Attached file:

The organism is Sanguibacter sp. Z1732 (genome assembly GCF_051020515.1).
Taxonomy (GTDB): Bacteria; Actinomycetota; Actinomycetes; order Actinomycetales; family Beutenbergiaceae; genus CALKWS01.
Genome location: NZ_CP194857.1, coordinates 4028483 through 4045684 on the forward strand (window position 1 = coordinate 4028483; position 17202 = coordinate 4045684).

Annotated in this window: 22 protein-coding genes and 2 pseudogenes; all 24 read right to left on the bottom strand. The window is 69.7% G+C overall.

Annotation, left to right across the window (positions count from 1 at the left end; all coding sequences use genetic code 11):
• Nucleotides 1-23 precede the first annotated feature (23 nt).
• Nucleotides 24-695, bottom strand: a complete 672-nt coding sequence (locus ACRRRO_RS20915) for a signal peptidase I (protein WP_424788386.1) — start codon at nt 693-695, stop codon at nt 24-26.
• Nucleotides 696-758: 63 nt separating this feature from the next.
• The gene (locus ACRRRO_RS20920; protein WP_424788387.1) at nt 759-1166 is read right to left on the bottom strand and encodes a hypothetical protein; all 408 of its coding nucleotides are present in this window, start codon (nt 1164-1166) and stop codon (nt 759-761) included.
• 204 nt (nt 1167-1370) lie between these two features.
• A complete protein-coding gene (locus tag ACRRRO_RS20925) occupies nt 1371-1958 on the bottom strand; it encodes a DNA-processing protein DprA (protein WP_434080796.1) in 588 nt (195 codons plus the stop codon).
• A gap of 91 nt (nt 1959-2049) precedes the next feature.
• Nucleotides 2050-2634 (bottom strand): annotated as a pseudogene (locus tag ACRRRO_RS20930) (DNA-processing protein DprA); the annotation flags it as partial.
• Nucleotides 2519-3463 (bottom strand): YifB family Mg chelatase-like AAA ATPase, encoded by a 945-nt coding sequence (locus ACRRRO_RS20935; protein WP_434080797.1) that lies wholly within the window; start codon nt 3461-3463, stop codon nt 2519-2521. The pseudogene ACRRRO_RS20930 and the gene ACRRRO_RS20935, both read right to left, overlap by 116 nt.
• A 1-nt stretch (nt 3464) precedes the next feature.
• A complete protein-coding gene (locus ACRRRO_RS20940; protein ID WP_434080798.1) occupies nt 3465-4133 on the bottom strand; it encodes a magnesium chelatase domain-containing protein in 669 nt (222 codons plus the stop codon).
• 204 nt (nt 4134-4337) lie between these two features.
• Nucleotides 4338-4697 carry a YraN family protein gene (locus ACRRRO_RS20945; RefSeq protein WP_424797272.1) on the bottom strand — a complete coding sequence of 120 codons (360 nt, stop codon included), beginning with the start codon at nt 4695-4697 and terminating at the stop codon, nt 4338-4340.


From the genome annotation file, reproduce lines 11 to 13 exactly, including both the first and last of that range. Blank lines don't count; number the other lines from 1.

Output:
• A complete protein-coding gene (locus tag ACRRRO_RS20925) occupies nt 1371-1958 on the bottom strand; it encodes a DNA-processing protein DprA (protein WP_434080796.1) in 588 nt (195 codons plus the stop codon).
• A gap of 91 nt (nt 1959-2049) precedes the next feature.
• Nucleotides 2050-2634 (bottom strand): annotated as a pseudogene (locus tag ACRRRO_RS20930) (DNA-processing protein DprA); the annotation flags it as partial.